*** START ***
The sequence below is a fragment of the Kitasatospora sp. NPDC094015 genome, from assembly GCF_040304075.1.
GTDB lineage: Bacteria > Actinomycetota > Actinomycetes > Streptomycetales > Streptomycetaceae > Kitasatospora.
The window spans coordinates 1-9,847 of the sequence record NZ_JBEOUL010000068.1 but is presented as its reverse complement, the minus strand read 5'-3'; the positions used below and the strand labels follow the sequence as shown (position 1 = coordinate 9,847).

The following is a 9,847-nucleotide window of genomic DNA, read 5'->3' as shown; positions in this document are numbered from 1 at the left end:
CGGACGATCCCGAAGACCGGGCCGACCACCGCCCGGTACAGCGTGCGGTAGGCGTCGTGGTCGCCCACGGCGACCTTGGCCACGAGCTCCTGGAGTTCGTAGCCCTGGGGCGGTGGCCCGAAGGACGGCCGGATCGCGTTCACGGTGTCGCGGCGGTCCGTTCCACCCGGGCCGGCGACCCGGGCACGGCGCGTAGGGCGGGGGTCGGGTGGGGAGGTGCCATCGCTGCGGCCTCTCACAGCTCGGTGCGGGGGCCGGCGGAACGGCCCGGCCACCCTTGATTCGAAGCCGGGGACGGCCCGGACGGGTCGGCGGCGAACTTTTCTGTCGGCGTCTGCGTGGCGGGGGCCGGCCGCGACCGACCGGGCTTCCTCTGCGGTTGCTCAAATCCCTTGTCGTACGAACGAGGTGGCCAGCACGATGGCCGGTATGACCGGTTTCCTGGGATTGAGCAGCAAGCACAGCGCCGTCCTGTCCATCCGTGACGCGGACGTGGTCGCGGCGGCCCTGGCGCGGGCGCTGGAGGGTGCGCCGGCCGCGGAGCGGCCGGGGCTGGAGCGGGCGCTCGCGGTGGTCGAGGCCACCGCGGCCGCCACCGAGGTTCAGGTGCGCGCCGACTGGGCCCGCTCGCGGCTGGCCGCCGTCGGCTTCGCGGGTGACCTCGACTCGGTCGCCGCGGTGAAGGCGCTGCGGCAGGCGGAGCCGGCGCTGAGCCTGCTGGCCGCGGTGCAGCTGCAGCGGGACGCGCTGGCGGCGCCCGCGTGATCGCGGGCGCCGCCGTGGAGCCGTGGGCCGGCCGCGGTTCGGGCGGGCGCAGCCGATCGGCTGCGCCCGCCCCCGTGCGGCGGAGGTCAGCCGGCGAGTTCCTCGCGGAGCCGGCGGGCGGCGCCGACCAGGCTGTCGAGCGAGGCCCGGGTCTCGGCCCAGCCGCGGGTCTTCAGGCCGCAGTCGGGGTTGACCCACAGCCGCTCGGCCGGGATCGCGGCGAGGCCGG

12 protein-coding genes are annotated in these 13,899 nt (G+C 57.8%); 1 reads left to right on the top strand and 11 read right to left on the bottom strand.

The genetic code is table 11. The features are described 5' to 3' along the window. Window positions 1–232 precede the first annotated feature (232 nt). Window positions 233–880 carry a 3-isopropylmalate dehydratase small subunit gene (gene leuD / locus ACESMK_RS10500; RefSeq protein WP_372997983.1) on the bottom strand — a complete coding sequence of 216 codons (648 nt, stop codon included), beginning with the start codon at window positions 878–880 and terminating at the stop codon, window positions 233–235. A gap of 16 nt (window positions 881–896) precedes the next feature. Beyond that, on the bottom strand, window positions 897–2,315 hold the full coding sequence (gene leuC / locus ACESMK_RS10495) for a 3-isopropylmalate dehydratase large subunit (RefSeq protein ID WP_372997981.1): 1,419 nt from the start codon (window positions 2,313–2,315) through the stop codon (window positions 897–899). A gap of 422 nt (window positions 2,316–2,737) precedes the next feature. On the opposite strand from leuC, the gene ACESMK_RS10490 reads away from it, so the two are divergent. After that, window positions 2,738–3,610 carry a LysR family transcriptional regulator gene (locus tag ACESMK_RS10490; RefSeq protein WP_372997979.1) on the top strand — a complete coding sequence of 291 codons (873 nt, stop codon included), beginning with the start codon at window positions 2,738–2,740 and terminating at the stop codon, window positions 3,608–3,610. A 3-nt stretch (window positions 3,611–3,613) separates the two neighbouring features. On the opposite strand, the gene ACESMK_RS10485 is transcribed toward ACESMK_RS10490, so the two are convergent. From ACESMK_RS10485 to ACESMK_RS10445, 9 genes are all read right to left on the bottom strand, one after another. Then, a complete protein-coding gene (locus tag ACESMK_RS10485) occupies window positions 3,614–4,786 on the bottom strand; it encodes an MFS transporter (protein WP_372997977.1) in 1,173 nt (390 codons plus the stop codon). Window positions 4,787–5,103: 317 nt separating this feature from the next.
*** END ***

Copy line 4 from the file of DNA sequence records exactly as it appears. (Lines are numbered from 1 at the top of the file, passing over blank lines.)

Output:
The following is a 9,847-nucleotide window of genomic DNA, read 5'->3' as shown; positions in this document are numbered from 1 at the left end: